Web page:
Previously a staple in Roman soldiers’ diets, peppery watercress, a cruciferous family member, is bursting with a whole range of health-promoting nutrients. Watercress has been shown to reduce DNA damage in white blood cells and positively alter blood antioxidant concentrations, making it a wonderful medicinal plant to help decrease inflammation and detoxify your entire body.
In fact, due to its impressive antioxidant profile, watercress has recently been labeled the “natural facelift” plant, with females experiencing visible improvements to their skin’s appearance with regular consumption!
It’s also high in dietary nitrate, which has been shown to lower blood pressure. While we tend to associate calcium with maintaining healthy bones, vitamin K, found in abundance in watercress, is equally as important, as it can improve calcium absorption and reduce urinary excretion of calcium.
Leeks have a mild, onion-like taste and aroma, making them an ideal addition to your vegetable-based soups.
The thing I admire most about leeks is their ability to add noticeable flavour without overwhelming the other ingredients in a recipe.
Similar to watercress, leeks are incredibly low in calories yet are still abundant in nutrition. An allium vegetable closely related to onions, garlic, shallots, and scallions, leeks add beneficial fiber and bulk along with vitamins, minerals, and antioxidant polyphenols to a range of dishes.
Leeks are a particularly great source of vitamin A, which not only promotes eye health in a similar way to carrots, but which also supports healthy blood cell development, including white blood cells that fight infection.
As I’ve done in this recipe, sautéing thinly sliced leeks in some high quality oil until they wilt helps draw out their aromatic flavour and makes them easier to digest.
In this dish, it is the coconut milk that brings these two refreshing yet underrated vegetables together in creamy, decadent matrimony. Coconut milk is the best plant-based alternative to full-fat cow’s milk, as it adds richness and luxury to any dish. I use it in a range of gut-healing soups, as the unique healthy saturated fats enhance nutrient absorption of the ingredients it is paired with.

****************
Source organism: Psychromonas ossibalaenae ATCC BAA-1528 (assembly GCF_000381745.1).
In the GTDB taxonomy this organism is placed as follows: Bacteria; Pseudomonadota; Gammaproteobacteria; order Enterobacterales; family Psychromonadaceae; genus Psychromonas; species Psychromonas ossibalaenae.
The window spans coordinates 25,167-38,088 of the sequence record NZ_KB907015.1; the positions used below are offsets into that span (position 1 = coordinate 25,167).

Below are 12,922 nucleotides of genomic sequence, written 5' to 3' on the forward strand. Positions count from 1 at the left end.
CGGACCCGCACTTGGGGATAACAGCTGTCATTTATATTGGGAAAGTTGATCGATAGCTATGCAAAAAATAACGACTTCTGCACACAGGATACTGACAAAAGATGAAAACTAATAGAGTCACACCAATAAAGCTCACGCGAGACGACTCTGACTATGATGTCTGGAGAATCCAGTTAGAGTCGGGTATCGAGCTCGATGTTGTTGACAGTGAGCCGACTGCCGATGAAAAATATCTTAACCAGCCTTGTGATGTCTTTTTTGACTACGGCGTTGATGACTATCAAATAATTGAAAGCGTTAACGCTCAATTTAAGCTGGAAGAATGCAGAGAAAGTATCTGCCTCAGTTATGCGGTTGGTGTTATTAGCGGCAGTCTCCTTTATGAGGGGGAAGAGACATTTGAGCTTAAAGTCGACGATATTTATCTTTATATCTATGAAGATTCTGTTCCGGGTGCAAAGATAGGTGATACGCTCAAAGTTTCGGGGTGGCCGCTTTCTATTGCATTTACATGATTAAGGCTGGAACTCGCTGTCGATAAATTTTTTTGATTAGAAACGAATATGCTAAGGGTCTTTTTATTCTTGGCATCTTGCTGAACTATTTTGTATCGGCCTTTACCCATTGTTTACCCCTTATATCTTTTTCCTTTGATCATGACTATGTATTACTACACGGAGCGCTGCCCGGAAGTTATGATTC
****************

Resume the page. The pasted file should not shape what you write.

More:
If you can make this soup the night before it’s needed, so much the better, as the flavours will meld and develop the longer they are left to infuse.
Watercress Leek and Coconut Soup
- 1 tablespoon extra virgin coconut oil or 2 teaspoons ghee
- 1 onion, diced
- 1 garlic clove, crushed
- 1 leek, white part only, finely sliced
- 1 medium turnip, peeled and diced
- 85 g (3 oz/23/4 cups) watercress, rinsed, plus extra to serve
- 270 ml (91/2 fl oz) tin additive-free coconut milk
- 375 ml (13 fl oz/11/2 cups) vegetable stock (see page 151)
- Celtic sea salt and freshly cracked black pepper, to taste
Melt the oil or ghee in a medium saucepan over medium heat. Add the onion and garlic and cook, stirring frequently, for 3–4 minutes or until transparent. Add the leek, turnip, watercress, coconut milk and stock, then bring to the boil. Reduce the heat to low then simmer, covered, for 20 minutes.
Remove from the heat and allow to cool slightly, then purée in a food processor or blender until smooth. Add salt to taste, reheat if necessary, then grind over black pepper, garnish with extra watercress and serve.
Happy gut healing 🙂